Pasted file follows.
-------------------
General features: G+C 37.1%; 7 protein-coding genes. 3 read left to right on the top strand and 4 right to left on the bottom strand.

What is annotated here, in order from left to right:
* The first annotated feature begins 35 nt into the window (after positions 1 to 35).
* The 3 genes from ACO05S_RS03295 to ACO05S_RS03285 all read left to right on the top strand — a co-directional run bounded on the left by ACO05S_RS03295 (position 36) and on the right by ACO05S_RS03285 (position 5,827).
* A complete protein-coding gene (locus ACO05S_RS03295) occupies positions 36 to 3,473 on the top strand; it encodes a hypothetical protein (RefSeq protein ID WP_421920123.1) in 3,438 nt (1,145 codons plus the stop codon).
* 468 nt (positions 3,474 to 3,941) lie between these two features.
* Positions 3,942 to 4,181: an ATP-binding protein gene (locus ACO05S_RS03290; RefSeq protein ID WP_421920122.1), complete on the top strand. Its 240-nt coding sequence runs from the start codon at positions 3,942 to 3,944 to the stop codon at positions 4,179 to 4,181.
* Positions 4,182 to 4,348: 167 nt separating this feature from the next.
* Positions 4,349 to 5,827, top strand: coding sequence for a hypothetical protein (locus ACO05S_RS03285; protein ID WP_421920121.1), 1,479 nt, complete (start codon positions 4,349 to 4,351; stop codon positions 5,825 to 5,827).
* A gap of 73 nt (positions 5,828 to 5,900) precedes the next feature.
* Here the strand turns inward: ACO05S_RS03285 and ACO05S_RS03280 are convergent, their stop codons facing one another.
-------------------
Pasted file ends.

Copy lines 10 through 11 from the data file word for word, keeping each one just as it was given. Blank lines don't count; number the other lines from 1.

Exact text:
* A gap of 73 nt (positions 5,828 to 5,900) precedes the next feature.
* Here the strand turns inward: ACO05S_RS03285 and ACO05S_RS03280 are convergent, their stop codons facing one another.